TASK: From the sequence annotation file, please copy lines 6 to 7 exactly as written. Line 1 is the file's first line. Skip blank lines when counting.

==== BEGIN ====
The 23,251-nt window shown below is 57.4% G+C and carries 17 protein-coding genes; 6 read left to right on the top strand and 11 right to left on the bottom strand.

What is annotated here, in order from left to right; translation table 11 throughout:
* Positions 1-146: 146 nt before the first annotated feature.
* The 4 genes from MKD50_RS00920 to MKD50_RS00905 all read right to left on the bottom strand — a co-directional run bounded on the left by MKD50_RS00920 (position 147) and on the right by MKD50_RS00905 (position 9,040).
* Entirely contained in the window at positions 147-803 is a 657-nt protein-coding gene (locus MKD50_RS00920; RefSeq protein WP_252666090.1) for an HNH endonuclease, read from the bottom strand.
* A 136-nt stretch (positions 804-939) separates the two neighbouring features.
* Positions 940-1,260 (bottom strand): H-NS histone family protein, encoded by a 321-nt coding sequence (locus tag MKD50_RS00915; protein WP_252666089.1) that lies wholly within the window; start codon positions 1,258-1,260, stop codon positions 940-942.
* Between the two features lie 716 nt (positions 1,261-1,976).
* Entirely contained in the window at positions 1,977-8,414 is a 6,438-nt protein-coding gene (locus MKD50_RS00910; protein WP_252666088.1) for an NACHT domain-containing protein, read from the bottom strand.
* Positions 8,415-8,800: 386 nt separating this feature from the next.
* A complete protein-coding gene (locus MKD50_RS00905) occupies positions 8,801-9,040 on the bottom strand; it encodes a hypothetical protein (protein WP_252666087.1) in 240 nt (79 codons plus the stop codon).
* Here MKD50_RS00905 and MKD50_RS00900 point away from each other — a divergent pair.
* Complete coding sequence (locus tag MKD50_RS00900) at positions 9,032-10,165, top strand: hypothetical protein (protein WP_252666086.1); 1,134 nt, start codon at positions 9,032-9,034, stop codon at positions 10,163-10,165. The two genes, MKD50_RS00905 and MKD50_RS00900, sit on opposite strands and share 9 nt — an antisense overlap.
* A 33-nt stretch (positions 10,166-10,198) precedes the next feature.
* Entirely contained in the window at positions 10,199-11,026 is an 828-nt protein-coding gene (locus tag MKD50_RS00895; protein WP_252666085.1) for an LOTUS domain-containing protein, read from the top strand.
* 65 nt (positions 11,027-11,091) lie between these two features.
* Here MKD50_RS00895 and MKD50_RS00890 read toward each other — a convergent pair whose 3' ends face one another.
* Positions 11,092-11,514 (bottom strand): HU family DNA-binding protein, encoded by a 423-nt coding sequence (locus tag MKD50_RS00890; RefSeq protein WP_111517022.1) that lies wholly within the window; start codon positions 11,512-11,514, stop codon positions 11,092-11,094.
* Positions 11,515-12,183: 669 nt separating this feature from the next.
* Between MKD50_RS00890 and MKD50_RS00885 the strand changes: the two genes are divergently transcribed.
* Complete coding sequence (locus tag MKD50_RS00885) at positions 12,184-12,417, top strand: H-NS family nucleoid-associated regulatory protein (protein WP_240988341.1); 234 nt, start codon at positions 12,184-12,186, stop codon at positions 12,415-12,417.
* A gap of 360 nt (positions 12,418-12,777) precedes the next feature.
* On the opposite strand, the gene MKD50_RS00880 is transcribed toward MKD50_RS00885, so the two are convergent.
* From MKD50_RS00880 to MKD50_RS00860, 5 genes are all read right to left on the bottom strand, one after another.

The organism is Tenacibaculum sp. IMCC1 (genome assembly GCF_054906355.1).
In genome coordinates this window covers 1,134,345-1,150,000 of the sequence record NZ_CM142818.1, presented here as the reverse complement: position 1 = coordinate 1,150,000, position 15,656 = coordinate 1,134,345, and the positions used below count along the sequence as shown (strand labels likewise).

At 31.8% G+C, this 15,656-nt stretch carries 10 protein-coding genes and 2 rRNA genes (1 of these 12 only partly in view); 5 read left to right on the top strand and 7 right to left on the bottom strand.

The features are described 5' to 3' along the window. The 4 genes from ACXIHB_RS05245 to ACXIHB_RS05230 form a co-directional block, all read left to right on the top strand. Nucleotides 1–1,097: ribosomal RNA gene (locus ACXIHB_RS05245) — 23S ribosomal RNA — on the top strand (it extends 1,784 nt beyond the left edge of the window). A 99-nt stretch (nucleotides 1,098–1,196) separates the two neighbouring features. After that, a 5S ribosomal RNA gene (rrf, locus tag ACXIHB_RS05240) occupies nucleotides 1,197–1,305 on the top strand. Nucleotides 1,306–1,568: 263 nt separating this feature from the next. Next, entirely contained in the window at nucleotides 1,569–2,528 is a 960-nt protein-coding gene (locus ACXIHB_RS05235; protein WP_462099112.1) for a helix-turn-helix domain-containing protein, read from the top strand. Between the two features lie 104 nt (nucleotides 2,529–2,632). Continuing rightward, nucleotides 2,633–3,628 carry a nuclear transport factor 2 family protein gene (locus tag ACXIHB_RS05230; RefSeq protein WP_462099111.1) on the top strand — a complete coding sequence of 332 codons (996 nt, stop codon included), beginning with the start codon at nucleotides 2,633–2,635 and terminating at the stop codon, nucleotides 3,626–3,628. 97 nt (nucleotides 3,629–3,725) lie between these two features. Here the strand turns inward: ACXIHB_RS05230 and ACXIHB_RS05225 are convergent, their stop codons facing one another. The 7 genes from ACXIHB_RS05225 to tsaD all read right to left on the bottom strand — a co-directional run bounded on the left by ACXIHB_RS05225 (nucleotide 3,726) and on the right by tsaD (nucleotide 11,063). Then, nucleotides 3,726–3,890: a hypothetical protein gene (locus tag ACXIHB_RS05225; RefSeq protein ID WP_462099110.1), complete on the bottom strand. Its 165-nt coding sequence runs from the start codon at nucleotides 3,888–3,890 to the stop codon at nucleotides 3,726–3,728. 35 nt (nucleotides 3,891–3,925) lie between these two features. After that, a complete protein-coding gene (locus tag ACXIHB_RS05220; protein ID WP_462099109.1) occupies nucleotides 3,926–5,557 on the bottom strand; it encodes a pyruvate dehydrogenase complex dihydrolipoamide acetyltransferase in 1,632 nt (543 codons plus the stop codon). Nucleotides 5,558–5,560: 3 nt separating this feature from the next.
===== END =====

* A 136-nt stretch (positions 804-939) separates the two neighbouring features.
* Positions 940-1,260 (bottom strand): H-NS histone family protein, encoded by a 321-nt coding sequence (locus tag MKD50_RS00915; protein WP_252666089.1) that lies wholly within the window; start codon positions 1,258-1,260, stop codon positions 940-942.